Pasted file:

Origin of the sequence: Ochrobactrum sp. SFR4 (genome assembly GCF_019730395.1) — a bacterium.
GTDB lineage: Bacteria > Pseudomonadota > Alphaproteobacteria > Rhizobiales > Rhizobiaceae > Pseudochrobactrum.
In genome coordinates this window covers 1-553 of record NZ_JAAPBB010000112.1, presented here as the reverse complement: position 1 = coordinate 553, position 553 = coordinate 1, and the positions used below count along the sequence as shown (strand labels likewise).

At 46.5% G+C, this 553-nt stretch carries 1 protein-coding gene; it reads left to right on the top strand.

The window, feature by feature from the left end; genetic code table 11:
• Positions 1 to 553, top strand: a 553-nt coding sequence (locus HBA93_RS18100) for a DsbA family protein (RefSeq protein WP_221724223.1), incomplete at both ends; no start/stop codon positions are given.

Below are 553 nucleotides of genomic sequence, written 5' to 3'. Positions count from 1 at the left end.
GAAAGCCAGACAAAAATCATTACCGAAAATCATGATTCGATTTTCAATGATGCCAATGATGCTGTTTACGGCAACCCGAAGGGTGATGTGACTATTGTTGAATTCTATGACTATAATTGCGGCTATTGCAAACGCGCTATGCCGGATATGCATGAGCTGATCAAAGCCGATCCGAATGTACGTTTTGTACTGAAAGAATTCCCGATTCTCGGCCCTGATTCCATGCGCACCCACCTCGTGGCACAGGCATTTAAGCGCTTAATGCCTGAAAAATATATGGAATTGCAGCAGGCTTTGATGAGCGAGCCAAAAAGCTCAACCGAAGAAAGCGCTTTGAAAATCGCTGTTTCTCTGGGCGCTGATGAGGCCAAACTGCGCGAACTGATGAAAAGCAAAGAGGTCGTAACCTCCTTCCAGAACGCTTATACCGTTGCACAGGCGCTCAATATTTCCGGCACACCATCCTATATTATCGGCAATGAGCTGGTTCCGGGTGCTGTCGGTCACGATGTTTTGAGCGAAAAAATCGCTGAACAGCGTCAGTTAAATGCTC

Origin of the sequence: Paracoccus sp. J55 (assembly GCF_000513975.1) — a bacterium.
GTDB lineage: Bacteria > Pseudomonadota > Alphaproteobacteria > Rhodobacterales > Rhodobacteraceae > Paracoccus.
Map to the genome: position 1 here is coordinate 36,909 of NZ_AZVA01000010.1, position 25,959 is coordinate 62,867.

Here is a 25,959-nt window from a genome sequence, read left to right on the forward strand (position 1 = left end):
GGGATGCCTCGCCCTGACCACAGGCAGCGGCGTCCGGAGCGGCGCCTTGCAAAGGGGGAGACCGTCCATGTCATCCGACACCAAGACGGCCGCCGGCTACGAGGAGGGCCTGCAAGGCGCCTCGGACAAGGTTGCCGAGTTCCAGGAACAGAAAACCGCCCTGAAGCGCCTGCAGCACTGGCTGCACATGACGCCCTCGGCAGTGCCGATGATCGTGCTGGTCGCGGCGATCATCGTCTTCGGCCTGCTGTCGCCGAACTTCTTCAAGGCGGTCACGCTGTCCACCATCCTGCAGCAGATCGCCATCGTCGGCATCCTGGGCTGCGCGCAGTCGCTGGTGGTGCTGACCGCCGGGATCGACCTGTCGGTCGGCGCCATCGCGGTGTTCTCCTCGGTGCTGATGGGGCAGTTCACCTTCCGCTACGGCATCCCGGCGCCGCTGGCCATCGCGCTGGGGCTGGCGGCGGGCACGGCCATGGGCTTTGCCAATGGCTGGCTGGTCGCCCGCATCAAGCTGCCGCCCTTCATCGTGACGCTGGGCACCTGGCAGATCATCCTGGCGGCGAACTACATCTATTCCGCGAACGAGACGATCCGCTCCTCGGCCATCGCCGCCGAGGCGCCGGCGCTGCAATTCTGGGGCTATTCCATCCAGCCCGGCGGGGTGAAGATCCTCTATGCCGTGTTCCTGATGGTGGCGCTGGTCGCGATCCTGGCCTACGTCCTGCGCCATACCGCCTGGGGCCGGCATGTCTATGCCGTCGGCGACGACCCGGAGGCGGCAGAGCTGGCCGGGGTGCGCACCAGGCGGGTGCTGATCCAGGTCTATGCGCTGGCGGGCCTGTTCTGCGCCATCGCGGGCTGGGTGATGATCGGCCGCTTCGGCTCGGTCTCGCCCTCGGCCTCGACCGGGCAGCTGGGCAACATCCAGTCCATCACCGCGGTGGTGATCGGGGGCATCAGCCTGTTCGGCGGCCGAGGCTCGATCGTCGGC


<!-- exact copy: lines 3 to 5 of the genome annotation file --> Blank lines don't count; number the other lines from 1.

In genome coordinates this window covers 1-553 of record NZ_JAAPBB010000112.1, presented here as the reverse complement: position 1 = coordinate 553, position 553 = coordinate 1, and the positions used below count along the sequence as shown (strand labels likewise).

At 46.5% G+C, this 553-nt stretch carries 1 protein-coding gene; it reads left to right on the top strand.

The window, feature by feature from the left end; genetic code table 11: